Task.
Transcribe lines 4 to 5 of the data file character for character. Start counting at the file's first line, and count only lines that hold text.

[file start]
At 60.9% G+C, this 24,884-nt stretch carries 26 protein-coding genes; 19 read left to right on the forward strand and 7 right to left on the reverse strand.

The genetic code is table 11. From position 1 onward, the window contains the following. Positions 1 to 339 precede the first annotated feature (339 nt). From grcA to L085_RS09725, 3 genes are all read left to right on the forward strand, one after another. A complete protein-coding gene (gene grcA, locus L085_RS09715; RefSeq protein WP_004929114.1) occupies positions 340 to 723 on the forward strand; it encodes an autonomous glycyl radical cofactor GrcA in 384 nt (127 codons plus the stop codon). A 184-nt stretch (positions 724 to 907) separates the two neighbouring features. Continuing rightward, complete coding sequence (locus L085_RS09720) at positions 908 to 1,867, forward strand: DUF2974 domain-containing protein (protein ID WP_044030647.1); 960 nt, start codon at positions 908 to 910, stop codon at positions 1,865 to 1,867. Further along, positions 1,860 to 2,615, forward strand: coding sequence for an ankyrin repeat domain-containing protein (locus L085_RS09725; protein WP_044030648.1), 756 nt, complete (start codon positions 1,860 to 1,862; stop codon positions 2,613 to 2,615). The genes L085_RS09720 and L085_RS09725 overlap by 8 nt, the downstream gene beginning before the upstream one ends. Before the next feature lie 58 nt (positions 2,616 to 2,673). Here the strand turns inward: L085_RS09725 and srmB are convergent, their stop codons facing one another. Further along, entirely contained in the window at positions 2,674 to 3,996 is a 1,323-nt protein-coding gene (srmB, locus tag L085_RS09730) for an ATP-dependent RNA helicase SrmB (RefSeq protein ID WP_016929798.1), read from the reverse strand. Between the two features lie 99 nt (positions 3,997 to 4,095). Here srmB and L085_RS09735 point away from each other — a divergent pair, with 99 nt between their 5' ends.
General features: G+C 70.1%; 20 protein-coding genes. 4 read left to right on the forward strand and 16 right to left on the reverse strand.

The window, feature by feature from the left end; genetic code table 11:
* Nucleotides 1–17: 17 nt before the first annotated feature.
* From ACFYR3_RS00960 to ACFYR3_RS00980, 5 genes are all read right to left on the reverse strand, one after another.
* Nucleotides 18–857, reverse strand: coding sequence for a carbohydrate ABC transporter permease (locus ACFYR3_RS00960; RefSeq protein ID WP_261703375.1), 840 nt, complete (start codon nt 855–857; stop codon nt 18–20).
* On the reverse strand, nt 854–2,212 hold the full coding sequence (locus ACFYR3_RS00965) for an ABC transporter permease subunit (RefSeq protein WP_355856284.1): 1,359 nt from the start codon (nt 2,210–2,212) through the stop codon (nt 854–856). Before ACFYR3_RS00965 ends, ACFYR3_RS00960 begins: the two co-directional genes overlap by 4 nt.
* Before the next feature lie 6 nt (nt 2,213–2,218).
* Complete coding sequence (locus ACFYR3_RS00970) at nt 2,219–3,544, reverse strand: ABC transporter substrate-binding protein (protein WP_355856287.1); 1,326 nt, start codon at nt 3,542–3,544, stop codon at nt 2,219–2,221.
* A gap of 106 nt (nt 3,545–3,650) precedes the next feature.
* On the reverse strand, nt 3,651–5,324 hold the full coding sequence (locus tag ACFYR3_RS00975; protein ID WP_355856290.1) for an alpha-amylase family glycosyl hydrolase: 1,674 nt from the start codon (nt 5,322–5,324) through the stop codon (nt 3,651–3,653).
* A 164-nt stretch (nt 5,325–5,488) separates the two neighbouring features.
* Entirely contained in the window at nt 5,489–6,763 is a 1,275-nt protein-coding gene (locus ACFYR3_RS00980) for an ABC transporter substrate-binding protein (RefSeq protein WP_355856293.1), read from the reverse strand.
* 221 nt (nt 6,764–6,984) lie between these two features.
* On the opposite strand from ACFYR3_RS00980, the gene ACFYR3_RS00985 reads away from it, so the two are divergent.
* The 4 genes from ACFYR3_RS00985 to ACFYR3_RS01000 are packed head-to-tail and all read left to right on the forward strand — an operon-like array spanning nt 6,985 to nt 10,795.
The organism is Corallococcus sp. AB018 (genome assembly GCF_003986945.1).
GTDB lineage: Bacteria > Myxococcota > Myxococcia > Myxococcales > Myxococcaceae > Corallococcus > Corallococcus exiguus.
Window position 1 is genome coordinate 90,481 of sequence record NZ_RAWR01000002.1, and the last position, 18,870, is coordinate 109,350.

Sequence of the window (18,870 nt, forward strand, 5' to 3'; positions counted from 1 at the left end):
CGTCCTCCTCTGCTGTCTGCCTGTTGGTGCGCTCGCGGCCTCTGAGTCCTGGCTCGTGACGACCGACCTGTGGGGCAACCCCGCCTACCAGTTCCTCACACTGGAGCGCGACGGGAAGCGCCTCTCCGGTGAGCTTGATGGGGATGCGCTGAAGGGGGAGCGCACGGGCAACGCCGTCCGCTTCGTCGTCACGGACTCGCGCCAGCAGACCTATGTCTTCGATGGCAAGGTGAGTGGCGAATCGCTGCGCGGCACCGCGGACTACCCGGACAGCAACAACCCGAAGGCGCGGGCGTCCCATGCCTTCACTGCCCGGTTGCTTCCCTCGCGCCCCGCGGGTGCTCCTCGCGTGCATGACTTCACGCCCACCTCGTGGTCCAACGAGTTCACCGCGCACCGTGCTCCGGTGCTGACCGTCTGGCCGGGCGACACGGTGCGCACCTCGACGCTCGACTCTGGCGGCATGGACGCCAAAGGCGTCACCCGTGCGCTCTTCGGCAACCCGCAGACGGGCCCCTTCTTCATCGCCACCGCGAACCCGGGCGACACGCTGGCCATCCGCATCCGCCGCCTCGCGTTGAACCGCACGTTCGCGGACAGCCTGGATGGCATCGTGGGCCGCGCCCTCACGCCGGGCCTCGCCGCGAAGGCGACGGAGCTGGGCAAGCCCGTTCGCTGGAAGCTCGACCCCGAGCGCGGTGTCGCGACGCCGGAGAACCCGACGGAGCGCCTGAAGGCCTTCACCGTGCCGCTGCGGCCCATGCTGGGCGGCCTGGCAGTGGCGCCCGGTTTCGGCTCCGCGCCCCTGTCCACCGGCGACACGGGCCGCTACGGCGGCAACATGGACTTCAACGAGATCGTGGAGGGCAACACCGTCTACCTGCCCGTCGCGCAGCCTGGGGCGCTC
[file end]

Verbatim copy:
The window, feature by feature from the left end; genetic code table 11:
* Nucleotides 1–17: 17 nt before the first annotated feature.